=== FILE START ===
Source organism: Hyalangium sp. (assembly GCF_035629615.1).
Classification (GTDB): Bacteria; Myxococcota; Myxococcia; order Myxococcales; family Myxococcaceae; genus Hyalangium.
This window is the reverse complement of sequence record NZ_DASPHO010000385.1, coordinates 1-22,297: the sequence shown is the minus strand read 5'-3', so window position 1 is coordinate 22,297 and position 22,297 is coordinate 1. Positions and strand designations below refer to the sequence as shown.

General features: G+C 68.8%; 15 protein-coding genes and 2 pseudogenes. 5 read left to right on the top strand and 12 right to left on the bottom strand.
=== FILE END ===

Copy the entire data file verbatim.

Source organism: Hyalangium sp. (assembly GCF_035629615.1).
Classification (GTDB): Bacteria; Myxococcota; Myxococcia; order Myxococcales; family Myxococcaceae; genus Hyalangium.
This window is the reverse complement of sequence record NZ_DASPHO010000385.1, coordinates 1-22,297: the sequence shown is the minus strand read 5'-3', so window position 1 is coordinate 22,297 and position 22,297 is coordinate 1. Positions and strand designations below refer to the sequence as shown.

General features: G+C 68.8%; 15 protein-coding genes and 2 pseudogenes. 5 read left to right on the top strand and 12 right to left on the bottom strand.